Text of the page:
Graphic design for the Arecibo booth at the AAS Meeting in Long Beach, California, 2013. I produced a series of bookmarks illustrating stellar evolution, designed as a public outreach activity aimed at younger schoolchildren visiting the exhibition section. The idea was that they'd tie on beads of different colours and sizes, to show how stars of different masses evolve in different ways. Even though we didn't have as many children as we were expecting – and some of them were way too old but surprisingly enthusiastic – we still managed to get rid of almost all of the 900 we produced. We even had teachers take them in bulk as classroom props.

Creation of a digital Arecibo model laser-etched in glass (2013) by Crystal Proteins. More than 400 were eventually produced (how many in total I'm not sure), at a cost in excess of $15,000. These were given to staff scientists and sold commercially at the Arecibo visitor centre. The model has had many subsequent uses, see above.

Visualisations of the asteroid 1988QE2 to show how it compared to the QE2 ocean liner. Arecibo was studying it at the time (May 2013) so I thought it would be fun to show the asteroid in the form of its equivalent mass in ocean liners in space. And you know what ? It was. The following year I found out the asteroid would float, which also made me very happy.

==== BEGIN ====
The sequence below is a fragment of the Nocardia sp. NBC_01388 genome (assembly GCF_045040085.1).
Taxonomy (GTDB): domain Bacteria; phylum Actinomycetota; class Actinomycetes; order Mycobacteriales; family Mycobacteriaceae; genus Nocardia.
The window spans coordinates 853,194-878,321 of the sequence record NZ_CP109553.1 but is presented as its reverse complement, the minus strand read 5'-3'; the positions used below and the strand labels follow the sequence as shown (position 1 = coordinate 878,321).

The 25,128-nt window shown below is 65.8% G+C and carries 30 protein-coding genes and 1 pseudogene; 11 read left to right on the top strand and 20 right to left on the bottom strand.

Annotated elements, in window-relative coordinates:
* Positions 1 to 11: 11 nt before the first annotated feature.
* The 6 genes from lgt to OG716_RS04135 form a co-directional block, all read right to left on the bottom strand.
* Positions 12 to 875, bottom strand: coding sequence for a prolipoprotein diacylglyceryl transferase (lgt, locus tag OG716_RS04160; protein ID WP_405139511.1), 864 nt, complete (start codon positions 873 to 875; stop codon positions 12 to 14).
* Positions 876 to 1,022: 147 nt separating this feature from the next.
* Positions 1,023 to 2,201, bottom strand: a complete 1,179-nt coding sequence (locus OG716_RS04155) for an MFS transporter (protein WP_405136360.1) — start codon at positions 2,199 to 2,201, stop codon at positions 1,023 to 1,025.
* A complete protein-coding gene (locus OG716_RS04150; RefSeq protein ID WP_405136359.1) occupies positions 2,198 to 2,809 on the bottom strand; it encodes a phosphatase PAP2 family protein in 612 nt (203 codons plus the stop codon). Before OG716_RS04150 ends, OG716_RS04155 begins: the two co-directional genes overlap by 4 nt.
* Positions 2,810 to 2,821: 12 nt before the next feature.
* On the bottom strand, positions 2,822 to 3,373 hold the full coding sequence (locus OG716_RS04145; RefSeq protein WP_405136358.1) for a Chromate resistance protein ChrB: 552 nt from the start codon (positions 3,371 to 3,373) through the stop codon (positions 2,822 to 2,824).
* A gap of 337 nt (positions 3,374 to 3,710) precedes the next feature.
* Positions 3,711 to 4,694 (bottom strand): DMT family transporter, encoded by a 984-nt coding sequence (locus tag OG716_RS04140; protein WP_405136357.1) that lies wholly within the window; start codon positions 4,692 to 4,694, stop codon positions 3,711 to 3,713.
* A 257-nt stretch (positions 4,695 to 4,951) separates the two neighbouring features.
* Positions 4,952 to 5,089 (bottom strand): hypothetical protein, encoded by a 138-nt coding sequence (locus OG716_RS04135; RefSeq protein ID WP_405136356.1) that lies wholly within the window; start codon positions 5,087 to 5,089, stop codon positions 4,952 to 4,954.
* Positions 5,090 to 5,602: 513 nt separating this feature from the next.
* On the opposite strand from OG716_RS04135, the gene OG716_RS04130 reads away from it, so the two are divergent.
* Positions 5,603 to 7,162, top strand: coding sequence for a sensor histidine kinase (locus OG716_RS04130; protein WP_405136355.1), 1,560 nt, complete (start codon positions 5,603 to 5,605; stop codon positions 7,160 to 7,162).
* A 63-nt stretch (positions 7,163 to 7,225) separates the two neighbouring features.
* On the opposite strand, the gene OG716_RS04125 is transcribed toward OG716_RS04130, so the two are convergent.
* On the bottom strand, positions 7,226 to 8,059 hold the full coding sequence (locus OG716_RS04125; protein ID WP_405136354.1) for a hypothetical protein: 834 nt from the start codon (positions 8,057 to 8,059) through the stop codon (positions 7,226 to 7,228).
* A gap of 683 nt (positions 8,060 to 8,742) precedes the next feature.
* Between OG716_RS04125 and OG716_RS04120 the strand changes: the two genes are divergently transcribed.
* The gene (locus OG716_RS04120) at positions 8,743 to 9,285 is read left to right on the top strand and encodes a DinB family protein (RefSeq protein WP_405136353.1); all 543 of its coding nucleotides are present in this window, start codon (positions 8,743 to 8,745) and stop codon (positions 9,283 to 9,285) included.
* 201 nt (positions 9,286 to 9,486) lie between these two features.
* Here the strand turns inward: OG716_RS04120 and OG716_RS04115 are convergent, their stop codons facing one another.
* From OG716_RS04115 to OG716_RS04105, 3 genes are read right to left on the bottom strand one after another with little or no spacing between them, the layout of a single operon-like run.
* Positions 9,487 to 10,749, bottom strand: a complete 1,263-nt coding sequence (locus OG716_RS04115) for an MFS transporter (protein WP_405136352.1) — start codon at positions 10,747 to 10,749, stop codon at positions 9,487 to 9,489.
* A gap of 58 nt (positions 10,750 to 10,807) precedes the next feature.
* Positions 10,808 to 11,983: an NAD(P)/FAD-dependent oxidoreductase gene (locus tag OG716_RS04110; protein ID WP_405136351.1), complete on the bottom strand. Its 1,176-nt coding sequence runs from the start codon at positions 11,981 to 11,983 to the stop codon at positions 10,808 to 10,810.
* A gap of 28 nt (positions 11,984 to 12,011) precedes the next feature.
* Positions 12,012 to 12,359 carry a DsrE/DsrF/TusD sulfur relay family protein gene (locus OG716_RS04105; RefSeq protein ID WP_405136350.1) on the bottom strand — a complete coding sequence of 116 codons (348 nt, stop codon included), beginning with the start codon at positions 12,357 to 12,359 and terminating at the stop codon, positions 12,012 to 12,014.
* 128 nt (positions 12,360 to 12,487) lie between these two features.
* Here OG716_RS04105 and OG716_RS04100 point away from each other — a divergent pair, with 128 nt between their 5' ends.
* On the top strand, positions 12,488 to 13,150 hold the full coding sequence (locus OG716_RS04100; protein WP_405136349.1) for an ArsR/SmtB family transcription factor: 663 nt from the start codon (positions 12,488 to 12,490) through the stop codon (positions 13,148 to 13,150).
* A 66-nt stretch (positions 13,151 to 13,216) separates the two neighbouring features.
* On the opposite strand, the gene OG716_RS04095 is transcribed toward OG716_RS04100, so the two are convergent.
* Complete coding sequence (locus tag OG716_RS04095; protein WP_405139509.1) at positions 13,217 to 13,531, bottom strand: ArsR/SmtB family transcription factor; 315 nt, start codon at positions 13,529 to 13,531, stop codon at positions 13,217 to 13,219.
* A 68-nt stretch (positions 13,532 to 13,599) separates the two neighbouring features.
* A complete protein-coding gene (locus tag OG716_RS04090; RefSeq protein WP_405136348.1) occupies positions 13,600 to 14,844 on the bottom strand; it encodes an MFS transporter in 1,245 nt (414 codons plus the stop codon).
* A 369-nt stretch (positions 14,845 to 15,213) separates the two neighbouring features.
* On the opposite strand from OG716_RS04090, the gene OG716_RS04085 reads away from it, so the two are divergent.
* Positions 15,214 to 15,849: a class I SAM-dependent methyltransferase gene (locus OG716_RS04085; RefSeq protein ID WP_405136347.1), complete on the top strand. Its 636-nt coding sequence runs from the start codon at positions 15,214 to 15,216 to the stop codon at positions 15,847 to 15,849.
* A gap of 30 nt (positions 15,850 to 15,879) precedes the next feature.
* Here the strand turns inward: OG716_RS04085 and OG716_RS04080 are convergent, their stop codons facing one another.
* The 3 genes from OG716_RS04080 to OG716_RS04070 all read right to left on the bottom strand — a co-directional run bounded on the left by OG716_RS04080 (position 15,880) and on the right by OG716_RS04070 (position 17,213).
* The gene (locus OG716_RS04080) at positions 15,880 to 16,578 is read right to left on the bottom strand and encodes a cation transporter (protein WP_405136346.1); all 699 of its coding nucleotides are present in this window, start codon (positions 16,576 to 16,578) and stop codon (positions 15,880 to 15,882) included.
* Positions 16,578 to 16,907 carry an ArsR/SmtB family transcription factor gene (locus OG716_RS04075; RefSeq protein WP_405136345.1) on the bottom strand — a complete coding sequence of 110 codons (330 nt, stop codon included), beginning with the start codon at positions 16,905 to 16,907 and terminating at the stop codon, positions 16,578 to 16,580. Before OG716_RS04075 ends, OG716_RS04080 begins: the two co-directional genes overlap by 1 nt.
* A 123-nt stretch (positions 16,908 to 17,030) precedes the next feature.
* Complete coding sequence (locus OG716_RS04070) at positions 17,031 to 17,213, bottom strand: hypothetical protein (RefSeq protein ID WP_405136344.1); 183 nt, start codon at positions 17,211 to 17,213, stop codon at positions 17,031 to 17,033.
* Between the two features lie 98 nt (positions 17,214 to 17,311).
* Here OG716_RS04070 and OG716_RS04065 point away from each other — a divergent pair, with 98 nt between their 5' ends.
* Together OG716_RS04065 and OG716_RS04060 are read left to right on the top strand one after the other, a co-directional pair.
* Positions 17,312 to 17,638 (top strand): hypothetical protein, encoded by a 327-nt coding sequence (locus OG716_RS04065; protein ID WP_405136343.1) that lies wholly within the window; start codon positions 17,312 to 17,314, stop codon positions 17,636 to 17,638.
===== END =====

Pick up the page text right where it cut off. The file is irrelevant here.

Officially paid by NASA to photograph a potato. Well, a NASA grant anyway. I used photogrammetry to turn the sweet potato into a 3D mesh and then textured it in Blender (May 2013) to show how it looked like a contact binary asteroid. Why, you ask ? Why the hell not ?

Galaxy size comparisons charts. Which went properly viral. Like the Project Orion video, I got lucky and happened to realise that no such charts existed – at least not at the popular level, with Google search results being dominated by pictures of Samsung smartphones. This series of charts, produced very quickly in April 2013, completely changed the image results. I still use them today for introductory-level talks.

Data visualisations for the Arecibo booth at the American Astronomical Society meeting in Anchorage, June 2012. This involved simple 3D visualisations of galaxy clusters and early attempts at importing FITS files into Blender. I also helped man the Arecibo booth, answering general questions from hapless astronomers wandering aimlessly.

Songwriting, dancing, and generally looking extremely silly for the "Arecibo Anthem" music video produced by the REU students in summer 2011. You have been warned. If I say something is all-singing, all-dancing, I probably mean it literally.

Graphic design for and direct participation in a Herschel/Planck exhibition at the Royal Society, London (July 2009) for Cardiff University. Participation consisted of talking with members of the general public who were interested in astronomy. I designed a "timeline of the Universe" which was printed as a large floor display. This same image has been used in presentations by none other than Stephen Hawking, a fact of which I am extremely proud.

Subsequently I was commissioned to make an improved version, printed as a 6 m wall display by the Mira public observatory in Belgium.

Simulation visualisations for the Cardiff University website. This was in my very early days of experimenting with Blender for visualising astronomical data, when I was still learning the basics of programming in Python.

Cover image for the I.A.U. Symposium 244 Proceedings (2007), my first conference.